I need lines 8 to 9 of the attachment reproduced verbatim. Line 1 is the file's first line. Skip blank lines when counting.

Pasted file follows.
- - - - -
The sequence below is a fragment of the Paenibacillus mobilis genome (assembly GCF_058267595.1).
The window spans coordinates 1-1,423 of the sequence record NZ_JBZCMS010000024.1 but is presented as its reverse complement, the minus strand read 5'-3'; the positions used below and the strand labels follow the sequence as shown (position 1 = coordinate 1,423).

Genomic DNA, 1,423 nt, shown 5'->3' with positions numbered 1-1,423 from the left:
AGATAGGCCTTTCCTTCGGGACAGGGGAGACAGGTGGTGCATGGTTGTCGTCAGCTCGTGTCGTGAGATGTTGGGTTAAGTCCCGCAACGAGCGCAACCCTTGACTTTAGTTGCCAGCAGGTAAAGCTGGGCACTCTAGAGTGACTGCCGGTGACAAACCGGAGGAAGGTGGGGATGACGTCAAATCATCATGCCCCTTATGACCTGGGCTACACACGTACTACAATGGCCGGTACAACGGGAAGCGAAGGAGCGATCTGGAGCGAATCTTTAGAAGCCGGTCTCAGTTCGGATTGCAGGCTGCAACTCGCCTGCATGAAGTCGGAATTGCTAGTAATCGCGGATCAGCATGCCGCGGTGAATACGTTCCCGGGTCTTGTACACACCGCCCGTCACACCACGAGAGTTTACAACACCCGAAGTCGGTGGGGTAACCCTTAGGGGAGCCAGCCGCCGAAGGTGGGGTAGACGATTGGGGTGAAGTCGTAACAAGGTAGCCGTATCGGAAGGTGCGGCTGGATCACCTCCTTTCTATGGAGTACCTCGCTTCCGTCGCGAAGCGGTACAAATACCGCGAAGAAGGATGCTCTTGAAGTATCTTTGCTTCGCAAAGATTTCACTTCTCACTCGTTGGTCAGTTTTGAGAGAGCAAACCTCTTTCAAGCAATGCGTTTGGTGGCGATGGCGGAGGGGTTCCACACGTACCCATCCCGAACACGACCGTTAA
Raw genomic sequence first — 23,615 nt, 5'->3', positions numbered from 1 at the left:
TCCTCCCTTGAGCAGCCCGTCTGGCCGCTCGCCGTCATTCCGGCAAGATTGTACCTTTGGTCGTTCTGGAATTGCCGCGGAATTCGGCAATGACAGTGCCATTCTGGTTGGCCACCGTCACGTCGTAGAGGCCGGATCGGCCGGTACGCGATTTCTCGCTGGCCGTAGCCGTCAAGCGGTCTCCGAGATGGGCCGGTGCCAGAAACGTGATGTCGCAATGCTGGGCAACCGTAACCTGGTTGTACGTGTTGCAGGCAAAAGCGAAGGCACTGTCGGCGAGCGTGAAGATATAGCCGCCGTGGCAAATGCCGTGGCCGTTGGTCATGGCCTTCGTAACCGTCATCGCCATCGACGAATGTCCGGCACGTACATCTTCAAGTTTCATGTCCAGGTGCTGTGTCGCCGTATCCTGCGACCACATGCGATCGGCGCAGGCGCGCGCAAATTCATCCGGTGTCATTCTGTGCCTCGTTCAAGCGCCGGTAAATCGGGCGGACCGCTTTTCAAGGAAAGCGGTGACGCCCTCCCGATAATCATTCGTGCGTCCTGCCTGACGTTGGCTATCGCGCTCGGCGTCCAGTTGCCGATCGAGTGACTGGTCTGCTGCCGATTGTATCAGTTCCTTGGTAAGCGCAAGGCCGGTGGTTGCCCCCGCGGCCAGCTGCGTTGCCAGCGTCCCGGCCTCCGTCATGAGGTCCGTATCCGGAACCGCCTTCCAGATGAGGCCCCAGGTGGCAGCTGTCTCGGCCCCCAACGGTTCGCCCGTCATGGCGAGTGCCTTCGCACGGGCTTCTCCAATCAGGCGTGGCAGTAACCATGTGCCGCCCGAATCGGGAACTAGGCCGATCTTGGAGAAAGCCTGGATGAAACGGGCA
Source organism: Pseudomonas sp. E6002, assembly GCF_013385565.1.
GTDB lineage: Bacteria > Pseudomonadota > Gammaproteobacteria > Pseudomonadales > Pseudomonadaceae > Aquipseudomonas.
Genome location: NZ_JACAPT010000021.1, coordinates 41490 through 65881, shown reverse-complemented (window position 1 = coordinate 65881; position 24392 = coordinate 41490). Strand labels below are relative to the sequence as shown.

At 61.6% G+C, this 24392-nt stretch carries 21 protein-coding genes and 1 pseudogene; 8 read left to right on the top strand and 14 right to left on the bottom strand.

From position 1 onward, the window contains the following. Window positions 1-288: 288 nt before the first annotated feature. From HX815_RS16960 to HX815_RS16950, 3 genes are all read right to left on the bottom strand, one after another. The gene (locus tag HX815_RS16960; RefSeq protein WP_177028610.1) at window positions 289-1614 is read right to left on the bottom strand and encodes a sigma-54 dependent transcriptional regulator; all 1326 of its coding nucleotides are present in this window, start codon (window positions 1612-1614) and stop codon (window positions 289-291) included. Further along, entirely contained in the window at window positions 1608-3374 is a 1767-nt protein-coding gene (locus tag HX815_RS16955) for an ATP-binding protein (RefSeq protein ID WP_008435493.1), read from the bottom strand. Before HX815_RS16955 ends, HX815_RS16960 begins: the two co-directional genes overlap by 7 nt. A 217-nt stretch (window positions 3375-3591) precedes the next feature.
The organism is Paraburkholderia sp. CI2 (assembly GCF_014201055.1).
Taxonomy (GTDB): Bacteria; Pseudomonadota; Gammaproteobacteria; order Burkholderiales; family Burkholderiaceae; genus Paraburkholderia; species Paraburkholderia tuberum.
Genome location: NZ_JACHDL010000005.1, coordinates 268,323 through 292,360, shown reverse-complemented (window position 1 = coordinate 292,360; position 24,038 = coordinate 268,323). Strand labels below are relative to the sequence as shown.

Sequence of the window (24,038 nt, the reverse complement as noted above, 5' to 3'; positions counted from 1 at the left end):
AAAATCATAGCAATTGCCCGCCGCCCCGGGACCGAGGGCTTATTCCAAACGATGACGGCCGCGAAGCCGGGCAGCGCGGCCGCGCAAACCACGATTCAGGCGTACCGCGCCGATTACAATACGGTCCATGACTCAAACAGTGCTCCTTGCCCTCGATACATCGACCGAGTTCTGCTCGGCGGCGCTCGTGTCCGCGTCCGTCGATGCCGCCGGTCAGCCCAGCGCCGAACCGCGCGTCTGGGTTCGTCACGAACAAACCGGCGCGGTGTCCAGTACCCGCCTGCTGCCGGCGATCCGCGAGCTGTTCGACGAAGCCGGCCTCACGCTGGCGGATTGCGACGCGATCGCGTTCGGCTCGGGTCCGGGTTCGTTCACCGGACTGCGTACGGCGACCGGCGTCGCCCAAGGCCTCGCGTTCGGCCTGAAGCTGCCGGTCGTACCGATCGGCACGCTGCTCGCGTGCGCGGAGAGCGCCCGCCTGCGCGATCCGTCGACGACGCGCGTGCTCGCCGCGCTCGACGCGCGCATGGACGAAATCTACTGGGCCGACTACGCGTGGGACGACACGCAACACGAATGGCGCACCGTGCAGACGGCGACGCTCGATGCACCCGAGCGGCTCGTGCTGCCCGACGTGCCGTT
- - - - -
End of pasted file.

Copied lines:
GTDB lineage: Bacteria > Pseudomonadota > Gammaproteobacteria > Pseudomonadales > Pseudomonadaceae > Aquipseudomonas.
Genome location: NZ_JACAPT010000021.1, coordinates 41490 through 65881, shown reverse-complemented (window position 1 = coordinate 65881; position 24392 = coordinate 41490). Strand labels below are relative to the sequence as shown.